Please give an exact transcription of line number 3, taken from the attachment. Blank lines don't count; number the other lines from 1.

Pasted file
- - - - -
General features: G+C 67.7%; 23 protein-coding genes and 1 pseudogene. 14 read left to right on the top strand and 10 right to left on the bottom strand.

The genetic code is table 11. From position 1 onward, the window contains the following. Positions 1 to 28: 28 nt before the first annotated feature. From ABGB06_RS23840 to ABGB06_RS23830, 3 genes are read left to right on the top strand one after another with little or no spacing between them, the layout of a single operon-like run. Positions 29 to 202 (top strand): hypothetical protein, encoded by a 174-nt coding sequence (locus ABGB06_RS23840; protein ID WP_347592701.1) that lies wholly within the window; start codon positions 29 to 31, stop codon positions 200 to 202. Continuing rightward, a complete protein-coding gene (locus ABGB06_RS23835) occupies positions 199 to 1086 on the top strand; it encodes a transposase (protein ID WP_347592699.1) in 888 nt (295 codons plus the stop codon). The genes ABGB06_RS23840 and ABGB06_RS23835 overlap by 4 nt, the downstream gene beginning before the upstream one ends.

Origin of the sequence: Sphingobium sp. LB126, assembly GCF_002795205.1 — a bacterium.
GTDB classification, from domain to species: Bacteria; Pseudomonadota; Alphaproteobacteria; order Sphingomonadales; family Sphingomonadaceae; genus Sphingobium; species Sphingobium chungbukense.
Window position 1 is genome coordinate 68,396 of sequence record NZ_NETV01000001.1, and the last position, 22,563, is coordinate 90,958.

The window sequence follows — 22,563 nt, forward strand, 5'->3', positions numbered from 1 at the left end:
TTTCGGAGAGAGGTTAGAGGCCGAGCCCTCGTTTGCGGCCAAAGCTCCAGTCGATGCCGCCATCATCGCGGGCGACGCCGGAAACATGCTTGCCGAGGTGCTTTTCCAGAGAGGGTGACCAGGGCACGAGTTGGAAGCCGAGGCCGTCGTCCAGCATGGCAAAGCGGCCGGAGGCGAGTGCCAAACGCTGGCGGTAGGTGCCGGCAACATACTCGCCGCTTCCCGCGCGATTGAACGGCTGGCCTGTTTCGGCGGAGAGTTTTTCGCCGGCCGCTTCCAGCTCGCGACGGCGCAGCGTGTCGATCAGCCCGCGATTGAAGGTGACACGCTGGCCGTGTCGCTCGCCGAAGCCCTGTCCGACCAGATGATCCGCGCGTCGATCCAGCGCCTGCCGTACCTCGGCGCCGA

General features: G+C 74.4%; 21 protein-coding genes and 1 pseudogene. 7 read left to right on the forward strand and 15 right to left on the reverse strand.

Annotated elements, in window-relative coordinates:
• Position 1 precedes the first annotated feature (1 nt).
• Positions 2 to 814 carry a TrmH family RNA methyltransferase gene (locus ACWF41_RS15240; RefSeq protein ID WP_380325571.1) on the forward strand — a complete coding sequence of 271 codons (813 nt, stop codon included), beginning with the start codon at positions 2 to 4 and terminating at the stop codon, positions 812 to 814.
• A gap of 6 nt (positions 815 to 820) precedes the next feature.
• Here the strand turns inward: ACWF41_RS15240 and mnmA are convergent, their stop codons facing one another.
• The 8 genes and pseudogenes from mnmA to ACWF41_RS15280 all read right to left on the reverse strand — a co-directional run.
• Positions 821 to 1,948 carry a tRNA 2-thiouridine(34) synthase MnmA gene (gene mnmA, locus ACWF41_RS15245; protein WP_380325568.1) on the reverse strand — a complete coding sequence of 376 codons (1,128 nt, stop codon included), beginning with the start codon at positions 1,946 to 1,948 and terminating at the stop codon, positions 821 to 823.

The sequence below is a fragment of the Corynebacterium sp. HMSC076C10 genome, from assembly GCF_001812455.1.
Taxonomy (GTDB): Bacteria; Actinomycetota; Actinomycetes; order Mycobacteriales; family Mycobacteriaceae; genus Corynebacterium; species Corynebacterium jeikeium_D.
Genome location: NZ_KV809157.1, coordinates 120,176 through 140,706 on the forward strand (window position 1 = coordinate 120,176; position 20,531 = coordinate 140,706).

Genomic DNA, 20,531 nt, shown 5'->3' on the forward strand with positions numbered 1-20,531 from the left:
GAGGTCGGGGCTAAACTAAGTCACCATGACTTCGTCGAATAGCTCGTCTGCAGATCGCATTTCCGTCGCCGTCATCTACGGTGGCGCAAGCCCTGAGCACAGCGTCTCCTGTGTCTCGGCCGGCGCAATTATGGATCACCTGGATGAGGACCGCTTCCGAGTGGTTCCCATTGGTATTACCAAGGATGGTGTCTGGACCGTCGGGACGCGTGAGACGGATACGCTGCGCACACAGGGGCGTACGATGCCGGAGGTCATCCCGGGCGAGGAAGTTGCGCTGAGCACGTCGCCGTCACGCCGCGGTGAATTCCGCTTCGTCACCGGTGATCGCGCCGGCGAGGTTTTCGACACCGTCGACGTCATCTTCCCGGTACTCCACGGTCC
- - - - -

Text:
Origin of the sequence: Sphingobium sp. LB126, assembly GCF_002795205.1 — a bacterium.